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Correction to This Article
The article did not include the full quote of a Fairfax supervisor. In full, the quote was: "The community will get an awful lot of development conditions," said Penelope A. Gross (D-Mason). "I think [it] will improve the community."
FAIRFAX SUPERVISORS

Fairfax, Va., Board Approves Saudi Academy Plan

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By Michael Birnbaum
Washington Post Staff Writer
Tuesday, August 4, 2009

A Saudi-funded academy was granted a zoning exemption Monday that allows it to expand at its 34-acre Popes Head Road campus in Fairfax County, culminating a years-long campaign to enlarge the school at that location.

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Hearings this spring and summer on the Islamic Saudi Academy's plans drew scores of speakers and brought together in opposition an uneasy alliance of neighbors and critics of the school's curriculum. Many of the neighbors fought the expansion because of traffic concerns. Some of the other opponents came from as far as Florida to speak against the school because of ideological concerns about what it teaches.

The Fairfax County Board of Supervisors, whose permission was required for the expansion, stressed Monday that the 6 to 4 decision was based on zoning questions, not on what happens in the school's classrooms.

"The community will get an awful lot of development," said Penelope A. Gross (D-Mason). "I think [it] will improve the community."

The academy, founded in 1984, has about 1,000 students in pre-kindergarten through grade 12 and is the only Saudi-funded school in the United States. About 80 percent of the academy's students are U.S. citizens drawn from the region's Muslim communities. Most students attend classes at a second campus in the Alexandria section of Fairfax. The plans approved Monday allow construction of a building at the Popes Head Road site that would ultimately accommodate 500 students.

The school has been subjected to a series of high-profile examinations of its religious curriculum, which has been revised repeatedly in the recent to remove passages that extolled militant jihad and martyrdom. As recently as 2007, at least one textbook still said that the killing of adulterers and apostates was "justified."

Students, parents and teachers have maintained that the school does not teach intolerance.

"Throughout my whole time in ISA, I've never been taught to hate anyone," said Heba Rashed, 16, a junior at the school.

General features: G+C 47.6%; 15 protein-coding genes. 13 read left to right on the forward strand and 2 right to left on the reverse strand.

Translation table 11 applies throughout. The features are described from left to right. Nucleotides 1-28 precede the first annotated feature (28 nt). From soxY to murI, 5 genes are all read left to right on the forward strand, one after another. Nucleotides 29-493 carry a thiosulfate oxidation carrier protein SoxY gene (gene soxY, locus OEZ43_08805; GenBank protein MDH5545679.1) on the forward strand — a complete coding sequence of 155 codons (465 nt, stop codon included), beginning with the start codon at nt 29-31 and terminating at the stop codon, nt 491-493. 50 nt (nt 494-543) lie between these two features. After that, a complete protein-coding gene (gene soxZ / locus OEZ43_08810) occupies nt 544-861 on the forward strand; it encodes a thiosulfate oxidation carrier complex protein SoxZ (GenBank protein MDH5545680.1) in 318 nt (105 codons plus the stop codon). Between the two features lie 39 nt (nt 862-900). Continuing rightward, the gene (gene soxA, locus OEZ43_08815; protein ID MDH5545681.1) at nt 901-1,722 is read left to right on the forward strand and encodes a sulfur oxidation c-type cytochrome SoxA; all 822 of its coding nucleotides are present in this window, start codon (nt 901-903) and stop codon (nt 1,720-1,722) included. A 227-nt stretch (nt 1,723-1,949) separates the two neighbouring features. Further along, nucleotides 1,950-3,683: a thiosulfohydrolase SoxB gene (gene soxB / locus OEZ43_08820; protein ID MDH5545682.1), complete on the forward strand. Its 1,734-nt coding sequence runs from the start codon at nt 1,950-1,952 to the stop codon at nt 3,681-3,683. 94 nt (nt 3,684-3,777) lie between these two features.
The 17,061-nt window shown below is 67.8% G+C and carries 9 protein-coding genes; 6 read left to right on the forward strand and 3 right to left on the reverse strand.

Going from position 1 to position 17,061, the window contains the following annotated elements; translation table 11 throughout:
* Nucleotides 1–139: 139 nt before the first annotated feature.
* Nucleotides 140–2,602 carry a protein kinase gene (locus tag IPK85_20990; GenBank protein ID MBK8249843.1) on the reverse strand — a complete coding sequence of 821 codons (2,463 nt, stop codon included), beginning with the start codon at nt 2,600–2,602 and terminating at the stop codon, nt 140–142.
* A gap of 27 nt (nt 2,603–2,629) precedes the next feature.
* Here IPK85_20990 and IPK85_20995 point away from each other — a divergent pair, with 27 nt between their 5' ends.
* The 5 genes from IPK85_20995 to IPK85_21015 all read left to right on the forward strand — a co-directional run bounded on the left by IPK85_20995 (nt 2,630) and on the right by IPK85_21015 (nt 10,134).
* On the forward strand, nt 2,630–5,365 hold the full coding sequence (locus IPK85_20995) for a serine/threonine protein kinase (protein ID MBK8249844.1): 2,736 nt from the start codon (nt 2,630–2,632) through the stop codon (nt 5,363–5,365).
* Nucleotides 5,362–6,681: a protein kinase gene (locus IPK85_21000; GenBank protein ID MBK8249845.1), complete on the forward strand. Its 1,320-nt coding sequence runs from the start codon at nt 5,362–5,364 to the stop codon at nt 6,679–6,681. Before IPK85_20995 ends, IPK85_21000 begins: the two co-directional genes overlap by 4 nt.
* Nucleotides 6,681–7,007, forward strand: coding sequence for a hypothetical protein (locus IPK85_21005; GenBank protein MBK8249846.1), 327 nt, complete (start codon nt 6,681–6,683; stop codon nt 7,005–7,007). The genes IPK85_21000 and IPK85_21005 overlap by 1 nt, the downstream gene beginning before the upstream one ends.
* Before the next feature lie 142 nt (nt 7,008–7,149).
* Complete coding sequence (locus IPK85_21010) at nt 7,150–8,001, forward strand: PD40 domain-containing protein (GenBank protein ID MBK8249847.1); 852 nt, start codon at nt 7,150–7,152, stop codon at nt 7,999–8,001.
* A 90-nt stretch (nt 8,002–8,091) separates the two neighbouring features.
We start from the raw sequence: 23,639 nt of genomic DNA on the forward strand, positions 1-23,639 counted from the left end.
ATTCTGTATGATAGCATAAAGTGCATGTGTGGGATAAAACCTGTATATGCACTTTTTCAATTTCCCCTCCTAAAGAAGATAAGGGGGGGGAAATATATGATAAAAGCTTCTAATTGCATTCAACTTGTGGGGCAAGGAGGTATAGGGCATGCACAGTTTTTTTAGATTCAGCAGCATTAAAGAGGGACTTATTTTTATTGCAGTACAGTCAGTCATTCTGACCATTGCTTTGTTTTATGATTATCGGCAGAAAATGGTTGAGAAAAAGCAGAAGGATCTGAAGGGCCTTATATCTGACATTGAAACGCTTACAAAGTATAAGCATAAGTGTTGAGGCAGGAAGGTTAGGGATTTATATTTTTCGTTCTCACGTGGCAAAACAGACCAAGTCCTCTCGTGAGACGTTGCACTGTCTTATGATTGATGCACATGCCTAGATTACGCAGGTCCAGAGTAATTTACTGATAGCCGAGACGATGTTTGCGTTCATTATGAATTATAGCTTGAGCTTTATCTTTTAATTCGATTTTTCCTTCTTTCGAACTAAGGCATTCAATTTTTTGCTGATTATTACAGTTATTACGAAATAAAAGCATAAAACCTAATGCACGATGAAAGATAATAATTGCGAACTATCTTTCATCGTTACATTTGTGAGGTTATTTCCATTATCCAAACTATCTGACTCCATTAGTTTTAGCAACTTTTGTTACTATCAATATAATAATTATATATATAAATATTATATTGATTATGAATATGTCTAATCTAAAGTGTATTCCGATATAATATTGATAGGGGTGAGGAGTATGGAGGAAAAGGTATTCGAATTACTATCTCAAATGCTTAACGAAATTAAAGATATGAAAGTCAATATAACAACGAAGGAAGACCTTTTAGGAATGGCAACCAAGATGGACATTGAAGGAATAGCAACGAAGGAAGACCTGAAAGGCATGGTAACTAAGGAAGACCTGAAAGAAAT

The school's curriculum was revised again at the beginning of the 2008-09 school year after the U.S. Commission on International Religious Freedom condemned its textbooks. Critics of the academy say most of the offensive material has now been removed. But they say the textbooks clearly remain guided by Wahhabism, the fundamentalist school of Sunni Islam that is dominant in Saudi Arabia. They object particularly to some references to the marriage of children and say other concerns remain.

"The stuff about killing, it's not there anymore," said Ali Al-Ahmed, the head of the Institute for Gulf Affairs and a critic of the Saudi government, who obtained copies of the newest textbooks.

Al-Ahmed said references to jihad had been completely removed from the curriculum. He found that strange, he said, because the concept -- which in the Koran is described as "striving in the path of God," and is not necessarily violent -- was essential to Islam. In the past, textbooks referred to the militant form of jihad. Al-Ahmed said he would have felt better if moderate references to jihad remained.

Rashed said that her classes had not covered jihad.

Repeated calls for comment over two weeks to the office and home of the Islamic Saudi Academy's director general, Abdulrahman Alghofaili, were not returned. Last week, a reporter who visited the school's main campus was told by a woman in the office that Alghofaili had left for the day and that the reporter should call the next morning. Calls the next day went to the school's voicemail system.

Last week, the school's 1999 valedictorian, Ahmed Omar Abu Ali, who had been convicted in 2005 of plotting with al-Qaeda to kill President George W. Bush, was resentenced to life in prison.

His family has said that the evidence used to secure his conviction was obtained by torture at the hands of Saudi security officers, and school officials have said it is unfair to judge the school based on the actions of one or two of its graduates.


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